PharmAust’s dog trial shows 30pc reduction in cancer tumour, increased quality of life
Health & Biotech
Health & Biotech
The Phase 2 trial studying PharmAust’s lead drug monepantel (MPL) in dogs with B-cell lymphoma is expected to be completed by mid year.
PharmAust (ASX:PAA) says its Phase 2 trial for the treatment of canines with B-cell lymphoma with Monepantel (MPL) is progressing well.
The latest results showed that two dogs had a partial response (>30% decrease in cancer tumour), and eight others have enjoyed a stable disease response.
Meanwhile one dog patient has surpassed 280 days with stable disease and continued excellent Quality of Life (QoL), as attested by dog owner testimonials.
The trial is being conducted at veterinary trial centres in Australia, New Zealand and the United States to evaluate the anti-cancer benefit of PAA’s lead drug Monepantel (MPL) tablets in dogs diagnosed with untreated B-cell lymphoma.
The combination of MPL with prednisolone has now demonstrated extended median survival to these pet dogs of 150 days, while maintaining their QoL.
PharmAust says assay results from 10 x plasma samples are expected by late May, while the MPL Phase 2 trial itself is expected to be completed by mid-2023.
Since the last update at the beginning of March, the trial has recruited two more dogs – a Staffordshire bull terrier at the Perth Veterinary Services, and a shitzu at the Western Australian Veterinary Emergency and Specialty (WAVES).
The trial has also recruited an additional specialist oncology expert to the site, Dr Raelene Wouda, who recently joined the VSS (Veterinary Specialist Services) in Brisbane.
In addition, PharmAust has confirmed two new US sites for the trial – one study site to be added in Austin and one in Dallas – with recruitment at these new US sites expected to commence in May.
The company says it requires eight of a further 19 dogs with stable disease progression to meet the Bayesian outcomes for a successful Phase 2 trial.
An outreach program to assist in recruitment has been launched, utilising social media platforms such as Facebook, LinkedIn and Twitter to drive awareness.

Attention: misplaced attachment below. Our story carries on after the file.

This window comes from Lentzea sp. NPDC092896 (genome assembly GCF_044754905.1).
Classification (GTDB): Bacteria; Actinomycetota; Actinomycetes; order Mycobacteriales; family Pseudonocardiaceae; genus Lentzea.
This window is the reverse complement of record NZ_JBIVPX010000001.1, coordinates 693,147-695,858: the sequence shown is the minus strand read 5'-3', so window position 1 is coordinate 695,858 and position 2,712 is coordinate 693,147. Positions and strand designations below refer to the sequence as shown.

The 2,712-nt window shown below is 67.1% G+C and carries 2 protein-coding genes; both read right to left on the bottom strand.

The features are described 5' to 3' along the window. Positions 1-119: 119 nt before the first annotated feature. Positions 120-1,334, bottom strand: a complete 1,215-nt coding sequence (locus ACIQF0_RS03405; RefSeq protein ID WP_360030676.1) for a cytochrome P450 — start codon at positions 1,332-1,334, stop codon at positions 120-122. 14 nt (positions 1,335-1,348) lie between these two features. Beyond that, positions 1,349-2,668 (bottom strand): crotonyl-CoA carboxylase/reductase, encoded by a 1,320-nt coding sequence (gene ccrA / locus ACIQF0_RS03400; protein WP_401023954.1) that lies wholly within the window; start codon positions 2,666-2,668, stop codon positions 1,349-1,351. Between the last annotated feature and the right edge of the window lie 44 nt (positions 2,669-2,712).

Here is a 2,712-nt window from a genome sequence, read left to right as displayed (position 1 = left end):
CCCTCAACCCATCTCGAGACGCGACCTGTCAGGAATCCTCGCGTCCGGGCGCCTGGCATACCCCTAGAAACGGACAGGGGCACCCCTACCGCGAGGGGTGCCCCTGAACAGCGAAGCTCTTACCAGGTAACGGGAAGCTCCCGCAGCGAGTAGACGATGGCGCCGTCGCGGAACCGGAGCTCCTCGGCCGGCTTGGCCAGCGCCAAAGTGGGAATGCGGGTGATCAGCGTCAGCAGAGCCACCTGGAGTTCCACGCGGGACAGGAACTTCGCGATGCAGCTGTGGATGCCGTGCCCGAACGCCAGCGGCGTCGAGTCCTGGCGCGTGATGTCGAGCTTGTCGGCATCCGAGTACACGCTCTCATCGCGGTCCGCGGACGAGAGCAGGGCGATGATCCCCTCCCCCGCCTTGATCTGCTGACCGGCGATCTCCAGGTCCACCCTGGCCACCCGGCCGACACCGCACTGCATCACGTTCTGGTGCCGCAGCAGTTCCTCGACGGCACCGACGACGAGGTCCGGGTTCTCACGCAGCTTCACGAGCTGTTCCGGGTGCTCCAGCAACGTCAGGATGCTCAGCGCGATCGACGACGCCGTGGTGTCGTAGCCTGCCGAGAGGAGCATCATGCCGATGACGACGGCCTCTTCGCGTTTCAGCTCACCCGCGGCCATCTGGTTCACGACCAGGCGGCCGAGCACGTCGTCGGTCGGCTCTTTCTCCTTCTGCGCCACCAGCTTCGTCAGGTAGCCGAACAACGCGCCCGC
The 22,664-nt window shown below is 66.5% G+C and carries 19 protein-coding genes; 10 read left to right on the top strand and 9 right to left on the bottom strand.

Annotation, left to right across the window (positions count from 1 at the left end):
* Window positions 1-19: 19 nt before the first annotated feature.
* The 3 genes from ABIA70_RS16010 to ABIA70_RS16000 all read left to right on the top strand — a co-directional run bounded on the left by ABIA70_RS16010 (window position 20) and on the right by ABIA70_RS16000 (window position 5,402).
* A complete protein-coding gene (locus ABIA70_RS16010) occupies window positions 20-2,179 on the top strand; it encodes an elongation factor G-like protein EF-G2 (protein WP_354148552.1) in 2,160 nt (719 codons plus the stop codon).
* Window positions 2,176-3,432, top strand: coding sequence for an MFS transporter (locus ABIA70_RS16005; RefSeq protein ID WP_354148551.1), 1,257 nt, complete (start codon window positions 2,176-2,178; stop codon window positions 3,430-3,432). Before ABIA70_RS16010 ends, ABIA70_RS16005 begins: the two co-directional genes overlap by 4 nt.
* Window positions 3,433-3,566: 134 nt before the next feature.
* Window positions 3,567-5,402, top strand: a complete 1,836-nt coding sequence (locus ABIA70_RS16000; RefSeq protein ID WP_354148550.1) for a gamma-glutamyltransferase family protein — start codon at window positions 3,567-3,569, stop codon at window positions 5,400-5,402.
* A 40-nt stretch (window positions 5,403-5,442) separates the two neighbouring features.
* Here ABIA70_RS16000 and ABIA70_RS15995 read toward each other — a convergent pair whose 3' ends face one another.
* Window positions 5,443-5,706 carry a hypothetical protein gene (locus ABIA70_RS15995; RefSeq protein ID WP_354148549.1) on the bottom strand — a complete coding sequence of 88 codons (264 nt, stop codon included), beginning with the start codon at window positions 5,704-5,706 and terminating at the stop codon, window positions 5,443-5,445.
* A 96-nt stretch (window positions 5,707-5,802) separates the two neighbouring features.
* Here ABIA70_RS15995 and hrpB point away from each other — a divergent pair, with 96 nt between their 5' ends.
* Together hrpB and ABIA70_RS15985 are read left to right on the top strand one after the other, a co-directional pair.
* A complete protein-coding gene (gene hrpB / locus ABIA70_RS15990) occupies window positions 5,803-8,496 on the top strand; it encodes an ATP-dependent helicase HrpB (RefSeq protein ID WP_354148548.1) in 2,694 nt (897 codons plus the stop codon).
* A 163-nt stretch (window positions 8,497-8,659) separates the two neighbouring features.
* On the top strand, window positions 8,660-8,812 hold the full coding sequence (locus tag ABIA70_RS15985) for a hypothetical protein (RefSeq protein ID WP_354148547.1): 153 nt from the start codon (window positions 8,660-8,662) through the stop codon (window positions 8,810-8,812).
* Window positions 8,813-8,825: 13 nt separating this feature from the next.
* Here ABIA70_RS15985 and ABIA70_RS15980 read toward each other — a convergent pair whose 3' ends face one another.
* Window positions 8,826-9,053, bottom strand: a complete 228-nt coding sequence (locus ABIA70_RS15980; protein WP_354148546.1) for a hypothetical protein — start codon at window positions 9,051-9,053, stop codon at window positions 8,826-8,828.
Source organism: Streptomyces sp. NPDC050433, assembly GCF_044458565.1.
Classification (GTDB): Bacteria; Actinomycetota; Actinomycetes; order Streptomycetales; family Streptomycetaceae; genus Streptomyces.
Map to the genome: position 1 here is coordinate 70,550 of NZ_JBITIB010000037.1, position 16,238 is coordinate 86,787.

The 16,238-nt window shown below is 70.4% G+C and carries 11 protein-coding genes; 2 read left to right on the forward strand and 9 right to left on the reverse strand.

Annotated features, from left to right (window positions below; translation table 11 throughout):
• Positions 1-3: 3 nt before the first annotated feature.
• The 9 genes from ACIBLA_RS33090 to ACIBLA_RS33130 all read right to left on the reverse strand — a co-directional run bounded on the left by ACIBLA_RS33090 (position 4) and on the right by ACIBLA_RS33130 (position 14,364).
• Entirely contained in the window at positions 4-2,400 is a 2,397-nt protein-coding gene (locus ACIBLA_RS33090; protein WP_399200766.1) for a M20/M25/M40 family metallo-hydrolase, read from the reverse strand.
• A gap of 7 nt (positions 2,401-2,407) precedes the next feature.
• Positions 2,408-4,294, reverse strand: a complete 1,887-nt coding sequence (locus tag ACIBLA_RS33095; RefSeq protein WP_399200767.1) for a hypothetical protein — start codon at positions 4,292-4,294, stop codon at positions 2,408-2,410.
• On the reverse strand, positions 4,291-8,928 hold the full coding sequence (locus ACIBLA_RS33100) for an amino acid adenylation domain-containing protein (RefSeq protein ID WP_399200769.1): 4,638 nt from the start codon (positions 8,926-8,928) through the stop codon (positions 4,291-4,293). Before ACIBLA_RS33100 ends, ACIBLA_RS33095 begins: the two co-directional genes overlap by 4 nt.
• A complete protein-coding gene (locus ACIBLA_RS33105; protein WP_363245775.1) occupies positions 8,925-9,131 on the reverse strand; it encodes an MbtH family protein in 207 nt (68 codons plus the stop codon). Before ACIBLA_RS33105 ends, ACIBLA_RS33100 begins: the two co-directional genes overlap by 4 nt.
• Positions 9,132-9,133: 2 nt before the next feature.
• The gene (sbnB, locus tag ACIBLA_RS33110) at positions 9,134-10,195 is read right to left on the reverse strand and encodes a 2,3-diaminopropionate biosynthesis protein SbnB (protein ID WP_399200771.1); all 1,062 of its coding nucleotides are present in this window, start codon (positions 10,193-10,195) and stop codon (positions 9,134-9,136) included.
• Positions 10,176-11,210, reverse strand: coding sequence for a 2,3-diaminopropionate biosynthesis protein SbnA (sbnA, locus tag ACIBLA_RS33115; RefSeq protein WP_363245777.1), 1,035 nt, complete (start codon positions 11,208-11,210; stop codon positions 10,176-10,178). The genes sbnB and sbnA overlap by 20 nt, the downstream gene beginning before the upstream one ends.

The company has also sent direct mail and emails to all vets within 40km radius of existing sites in Australia and NZ, as well as to all pet groomers and doggie day-care facilities within the radius.
Multiple podcasts, interviews, articles and advertising in numerous veterinary publications have also been conducted, while exec chairman Dr Roger Aston attended the Animal Health, Nutrition and Technology Innovation Europe held in March in London.
B-cell Lymphoma in dogs has a poor prognosis and without treatment, many types of lymphoma are fatal within a few weeks.
PharmAust’s strategy is to take the middle ground in the treatment of B-Cell Lymphoma which is achieved by inducing stable disease for 4-6 months with minimal side effects, so that the family and the dog can enjoy the limited time together.
MPL is already approved for veterinary use for a different indication in food-chain animals, and the plan is to repurpose the drug as a safe and effective cancer treatment without the associated side effects of chemotherapy.
As for the addressable market, the canine cancer market is expected to be worth US$170m in 2030.
In Australia, pet ownership has dramatically increased with 62% of all Australians now owning at least one pet. Pet humanisation and premiumisation is also driving an increase in spend on pet services and pet needs.
PharmAust believes the MPL drug fills the major gap between untreated animals and chemotherapy. The company believes the market for MPL in canine cancer could be in the region of US$50m+pa.
This article was developed in collaboration with PharmAust, a Stockhead advertiser at the time of publishing.
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